I was excited this morning to read that I might finally have a chance to see the northern lights tonight. Predictions were that they might be visible even in Iowa, and according to one map we’re right at the border of where “poor” shades into “fair” chances to see them.
Trees and light pollution would probably make viewing conditions in our neighborhood shift us back into the “poor” range, but if the weather was good I’d be willing to drive somewhere for a chance to finally see the aurora borealis. The sky is currently overcast, however, with no likelihood of it getting any better (instead the cloud cover will increase until it starts raining sometime tomorrow).
At least I can look at photos online, and imagine what I might be seeing if I were in someplace like Norway instead of Iowa. And I learned what causes the northern lights. I had always just thought of it as an atmospheric phenomenon, and never realized that the sun was involved.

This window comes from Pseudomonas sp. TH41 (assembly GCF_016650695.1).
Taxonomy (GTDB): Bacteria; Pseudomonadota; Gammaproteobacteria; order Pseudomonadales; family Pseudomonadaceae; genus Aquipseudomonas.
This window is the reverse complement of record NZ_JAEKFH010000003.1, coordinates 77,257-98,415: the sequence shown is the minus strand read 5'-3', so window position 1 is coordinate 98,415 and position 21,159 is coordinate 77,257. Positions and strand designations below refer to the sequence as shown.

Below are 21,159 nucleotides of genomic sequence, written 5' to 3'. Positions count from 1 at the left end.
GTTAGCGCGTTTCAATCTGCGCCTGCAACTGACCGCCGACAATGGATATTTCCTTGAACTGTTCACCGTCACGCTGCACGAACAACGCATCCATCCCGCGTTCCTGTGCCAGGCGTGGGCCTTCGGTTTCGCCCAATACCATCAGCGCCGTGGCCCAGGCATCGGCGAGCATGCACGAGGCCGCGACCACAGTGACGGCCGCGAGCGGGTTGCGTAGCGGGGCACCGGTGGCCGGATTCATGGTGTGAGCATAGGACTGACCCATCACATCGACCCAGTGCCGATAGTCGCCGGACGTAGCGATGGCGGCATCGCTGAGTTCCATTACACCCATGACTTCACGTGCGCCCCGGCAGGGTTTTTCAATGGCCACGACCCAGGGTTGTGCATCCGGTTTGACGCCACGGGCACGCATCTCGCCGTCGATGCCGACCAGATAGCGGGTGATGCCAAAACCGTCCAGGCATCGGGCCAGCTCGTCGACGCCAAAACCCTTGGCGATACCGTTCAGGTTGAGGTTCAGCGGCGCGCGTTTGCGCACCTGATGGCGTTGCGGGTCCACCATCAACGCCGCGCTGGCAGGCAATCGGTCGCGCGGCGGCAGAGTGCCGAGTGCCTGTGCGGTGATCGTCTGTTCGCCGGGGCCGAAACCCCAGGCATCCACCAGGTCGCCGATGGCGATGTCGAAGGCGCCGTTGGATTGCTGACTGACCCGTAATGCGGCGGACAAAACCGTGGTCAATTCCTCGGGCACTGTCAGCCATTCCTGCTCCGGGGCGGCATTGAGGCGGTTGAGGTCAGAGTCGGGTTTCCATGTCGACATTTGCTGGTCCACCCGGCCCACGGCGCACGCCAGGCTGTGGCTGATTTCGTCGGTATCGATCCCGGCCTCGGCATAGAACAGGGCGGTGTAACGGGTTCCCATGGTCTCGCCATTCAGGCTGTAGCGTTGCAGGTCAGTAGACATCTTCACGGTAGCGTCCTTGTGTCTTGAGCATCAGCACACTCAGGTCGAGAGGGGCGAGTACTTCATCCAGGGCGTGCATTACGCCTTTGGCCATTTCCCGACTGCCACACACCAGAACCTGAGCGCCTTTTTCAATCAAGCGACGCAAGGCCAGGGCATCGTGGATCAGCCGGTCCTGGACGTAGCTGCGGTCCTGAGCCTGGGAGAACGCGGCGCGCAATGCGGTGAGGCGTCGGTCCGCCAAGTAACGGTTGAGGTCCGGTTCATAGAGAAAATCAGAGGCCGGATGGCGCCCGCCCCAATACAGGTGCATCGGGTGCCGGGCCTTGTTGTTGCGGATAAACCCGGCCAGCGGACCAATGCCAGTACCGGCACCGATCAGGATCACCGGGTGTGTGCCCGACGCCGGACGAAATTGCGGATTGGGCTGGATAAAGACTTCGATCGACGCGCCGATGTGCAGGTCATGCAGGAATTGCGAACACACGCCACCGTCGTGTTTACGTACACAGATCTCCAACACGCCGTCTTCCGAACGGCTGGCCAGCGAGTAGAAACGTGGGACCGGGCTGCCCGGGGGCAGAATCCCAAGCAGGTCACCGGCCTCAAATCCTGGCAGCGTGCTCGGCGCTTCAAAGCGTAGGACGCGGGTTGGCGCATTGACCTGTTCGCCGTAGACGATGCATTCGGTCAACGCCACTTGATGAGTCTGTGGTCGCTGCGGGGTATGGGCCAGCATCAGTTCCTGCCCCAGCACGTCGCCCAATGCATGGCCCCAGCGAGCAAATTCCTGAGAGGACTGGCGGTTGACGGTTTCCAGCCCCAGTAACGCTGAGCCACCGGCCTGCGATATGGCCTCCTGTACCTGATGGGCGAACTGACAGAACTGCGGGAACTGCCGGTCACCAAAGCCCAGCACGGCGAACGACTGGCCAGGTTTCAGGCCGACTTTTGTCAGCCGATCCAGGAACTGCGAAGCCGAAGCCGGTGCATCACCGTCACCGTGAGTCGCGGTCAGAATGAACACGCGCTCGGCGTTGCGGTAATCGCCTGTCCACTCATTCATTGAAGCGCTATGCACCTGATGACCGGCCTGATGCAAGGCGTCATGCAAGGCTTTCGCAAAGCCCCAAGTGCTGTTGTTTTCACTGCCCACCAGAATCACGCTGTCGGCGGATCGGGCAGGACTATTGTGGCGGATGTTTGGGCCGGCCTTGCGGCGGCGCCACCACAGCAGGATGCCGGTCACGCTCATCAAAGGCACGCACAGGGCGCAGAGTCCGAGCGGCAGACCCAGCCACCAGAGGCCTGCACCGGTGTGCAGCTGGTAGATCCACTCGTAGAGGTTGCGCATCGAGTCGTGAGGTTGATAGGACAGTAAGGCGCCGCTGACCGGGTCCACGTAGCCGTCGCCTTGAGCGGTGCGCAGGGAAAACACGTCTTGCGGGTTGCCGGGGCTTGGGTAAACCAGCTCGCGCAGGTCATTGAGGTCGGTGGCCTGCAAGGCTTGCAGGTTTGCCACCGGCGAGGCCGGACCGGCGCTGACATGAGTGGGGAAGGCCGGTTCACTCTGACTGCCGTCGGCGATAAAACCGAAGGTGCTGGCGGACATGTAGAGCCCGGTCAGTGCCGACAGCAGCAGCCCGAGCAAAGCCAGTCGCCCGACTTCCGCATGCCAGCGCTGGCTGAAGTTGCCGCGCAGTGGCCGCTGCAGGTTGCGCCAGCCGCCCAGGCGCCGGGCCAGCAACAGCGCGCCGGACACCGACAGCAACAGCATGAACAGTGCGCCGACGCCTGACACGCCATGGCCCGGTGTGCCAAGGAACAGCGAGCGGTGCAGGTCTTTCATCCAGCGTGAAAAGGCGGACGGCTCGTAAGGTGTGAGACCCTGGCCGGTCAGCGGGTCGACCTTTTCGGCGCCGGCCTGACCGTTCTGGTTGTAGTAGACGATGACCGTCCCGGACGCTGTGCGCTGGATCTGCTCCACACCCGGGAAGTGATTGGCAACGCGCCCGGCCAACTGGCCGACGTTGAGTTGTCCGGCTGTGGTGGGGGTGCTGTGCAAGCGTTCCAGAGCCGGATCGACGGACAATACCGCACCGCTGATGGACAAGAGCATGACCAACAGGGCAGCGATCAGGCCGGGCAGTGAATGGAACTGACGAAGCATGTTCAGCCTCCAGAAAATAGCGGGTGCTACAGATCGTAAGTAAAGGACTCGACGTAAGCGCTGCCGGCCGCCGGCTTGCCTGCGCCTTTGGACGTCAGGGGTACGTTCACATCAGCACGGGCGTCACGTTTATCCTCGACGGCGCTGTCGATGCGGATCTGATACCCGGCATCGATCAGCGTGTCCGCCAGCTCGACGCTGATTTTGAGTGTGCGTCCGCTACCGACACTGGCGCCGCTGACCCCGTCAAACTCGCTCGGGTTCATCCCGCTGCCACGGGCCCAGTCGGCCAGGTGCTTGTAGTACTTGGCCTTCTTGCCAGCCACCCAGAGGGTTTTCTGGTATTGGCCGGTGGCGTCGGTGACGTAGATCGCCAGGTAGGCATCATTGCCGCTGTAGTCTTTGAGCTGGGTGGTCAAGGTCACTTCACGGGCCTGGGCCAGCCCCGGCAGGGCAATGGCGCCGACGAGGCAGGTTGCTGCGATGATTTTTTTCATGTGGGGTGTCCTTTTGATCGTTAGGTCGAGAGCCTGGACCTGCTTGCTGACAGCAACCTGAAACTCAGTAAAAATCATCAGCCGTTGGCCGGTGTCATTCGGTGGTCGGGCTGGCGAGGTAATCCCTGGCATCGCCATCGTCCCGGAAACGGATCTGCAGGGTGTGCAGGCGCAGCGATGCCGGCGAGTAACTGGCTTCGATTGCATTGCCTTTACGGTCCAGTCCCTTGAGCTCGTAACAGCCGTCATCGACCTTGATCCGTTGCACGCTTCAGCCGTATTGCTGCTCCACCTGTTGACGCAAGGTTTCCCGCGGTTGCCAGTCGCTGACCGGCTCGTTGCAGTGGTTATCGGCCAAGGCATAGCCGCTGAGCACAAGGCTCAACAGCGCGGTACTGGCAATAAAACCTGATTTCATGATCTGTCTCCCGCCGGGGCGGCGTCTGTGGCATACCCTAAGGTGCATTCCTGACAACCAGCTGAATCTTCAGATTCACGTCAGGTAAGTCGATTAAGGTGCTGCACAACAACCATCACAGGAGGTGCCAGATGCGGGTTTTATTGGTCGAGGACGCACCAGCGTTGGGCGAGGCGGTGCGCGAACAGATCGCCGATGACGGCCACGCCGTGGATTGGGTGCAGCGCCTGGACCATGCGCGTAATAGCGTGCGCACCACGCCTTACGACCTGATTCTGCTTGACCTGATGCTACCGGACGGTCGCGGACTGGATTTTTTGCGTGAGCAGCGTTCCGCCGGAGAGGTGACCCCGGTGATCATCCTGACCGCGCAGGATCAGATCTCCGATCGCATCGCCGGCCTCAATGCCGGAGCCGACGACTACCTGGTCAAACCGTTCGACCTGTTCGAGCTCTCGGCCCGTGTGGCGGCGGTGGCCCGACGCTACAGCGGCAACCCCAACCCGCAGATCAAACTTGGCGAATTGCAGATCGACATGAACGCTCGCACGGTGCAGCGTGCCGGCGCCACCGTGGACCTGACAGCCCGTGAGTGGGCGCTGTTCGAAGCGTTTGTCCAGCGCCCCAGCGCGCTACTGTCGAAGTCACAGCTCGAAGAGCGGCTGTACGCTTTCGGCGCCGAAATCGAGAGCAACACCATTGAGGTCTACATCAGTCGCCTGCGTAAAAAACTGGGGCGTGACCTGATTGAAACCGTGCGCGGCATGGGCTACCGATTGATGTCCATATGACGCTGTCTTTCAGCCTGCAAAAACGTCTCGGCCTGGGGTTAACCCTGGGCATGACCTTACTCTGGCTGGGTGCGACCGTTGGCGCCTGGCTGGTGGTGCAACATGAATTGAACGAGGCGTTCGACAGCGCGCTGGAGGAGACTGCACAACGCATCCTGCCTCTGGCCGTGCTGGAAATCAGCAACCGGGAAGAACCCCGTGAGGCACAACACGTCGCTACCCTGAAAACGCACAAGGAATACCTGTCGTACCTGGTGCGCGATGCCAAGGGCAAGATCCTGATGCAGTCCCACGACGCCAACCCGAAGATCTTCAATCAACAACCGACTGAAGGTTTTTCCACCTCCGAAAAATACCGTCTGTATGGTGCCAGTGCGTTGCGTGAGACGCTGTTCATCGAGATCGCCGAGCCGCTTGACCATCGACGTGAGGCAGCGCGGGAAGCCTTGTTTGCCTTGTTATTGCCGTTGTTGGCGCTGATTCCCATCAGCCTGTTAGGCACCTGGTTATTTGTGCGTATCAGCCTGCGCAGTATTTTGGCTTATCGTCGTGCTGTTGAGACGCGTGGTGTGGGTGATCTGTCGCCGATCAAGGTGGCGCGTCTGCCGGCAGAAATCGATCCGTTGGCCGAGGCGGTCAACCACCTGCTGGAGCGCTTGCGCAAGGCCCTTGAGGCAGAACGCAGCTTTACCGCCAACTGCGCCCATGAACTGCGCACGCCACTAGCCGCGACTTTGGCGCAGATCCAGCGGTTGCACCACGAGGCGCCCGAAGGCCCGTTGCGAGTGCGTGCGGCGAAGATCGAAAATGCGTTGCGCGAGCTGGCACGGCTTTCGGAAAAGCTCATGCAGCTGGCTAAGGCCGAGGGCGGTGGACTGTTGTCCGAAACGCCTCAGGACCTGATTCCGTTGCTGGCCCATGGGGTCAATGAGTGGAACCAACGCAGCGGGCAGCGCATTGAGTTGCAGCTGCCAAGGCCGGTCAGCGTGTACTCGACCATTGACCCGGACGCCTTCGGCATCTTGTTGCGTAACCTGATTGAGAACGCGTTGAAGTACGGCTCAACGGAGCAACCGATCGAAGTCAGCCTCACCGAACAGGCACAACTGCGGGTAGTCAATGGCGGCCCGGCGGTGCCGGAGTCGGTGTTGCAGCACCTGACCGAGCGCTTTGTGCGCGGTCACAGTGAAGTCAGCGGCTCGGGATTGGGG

According to the National Geographic article, the sunspot group that caused this week’s coronal mass ejection is still active, so there just may be another powerful solar blast on the way. So what are the chances it does happen, and conditions are again right for the resulting northern lights to be visible in Iowa, and it comes on a clear night (there are a few forecast next week)? I won’t be planning my schedule around it. But I can hope.